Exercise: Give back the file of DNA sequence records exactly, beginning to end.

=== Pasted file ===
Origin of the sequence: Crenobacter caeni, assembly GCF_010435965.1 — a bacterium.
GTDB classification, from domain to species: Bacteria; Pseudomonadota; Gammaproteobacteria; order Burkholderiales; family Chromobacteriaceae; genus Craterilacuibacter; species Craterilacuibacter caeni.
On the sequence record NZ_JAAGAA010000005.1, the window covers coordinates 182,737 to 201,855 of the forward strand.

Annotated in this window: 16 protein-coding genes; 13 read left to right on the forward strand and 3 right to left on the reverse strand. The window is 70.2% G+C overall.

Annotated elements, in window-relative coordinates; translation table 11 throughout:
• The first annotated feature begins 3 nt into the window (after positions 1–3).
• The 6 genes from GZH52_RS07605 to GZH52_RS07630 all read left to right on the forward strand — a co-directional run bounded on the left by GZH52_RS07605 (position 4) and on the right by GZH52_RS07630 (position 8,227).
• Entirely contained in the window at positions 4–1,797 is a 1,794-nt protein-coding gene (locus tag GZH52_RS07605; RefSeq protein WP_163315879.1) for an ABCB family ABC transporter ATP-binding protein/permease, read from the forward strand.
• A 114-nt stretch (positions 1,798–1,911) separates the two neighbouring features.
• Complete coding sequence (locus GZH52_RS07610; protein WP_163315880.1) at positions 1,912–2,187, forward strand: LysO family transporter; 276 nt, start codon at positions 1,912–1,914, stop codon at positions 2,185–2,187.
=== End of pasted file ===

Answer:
Origin of the sequence: Crenobacter caeni, assembly GCF_010435965.1 — a bacterium.
GTDB classification, from domain to species: Bacteria; Pseudomonadota; Gammaproteobacteria; order Burkholderiales; family Chromobacteriaceae; genus Craterilacuibacter; species Craterilacuibacter caeni.
On the sequence record NZ_JAAGAA010000005.1, the window covers coordinates 182,737 to 201,855 of the forward strand.

Annotated in this window: 16 protein-coding genes; 13 read left to right on the forward strand and 3 right to left on the reverse strand. The window is 70.2% G+C overall.

Annotated elements, in window-relative coordinates; translation table 11 throughout:
• The first annotated feature begins 3 nt into the window (after positions 1–3).
• The 6 genes from GZH52_RS07605 to GZH52_RS07630 all read left to right on the forward strand — a co-directional run bounded on the left by GZH52_RS07605 (position 4) and on the right by GZH52_RS07630 (position 8,227).
• Entirely contained in the window at positions 4–1,797 is a 1,794-nt protein-coding gene (locus tag GZH52_RS07605; RefSeq protein WP_163315879.1) for an ABCB family ABC transporter ATP-binding protein/permease, read from the forward strand.
• A 114-nt stretch (positions 1,798–1,911) separates the two neighbouring features.
• Complete coding sequence (locus GZH52_RS07610; protein WP_163315880.1) at positions 1,912–2,187, forward strand: LysO family transporter; 276 nt, start codon at positions 1,912–1,914, stop codon at positions 2,185–2,187.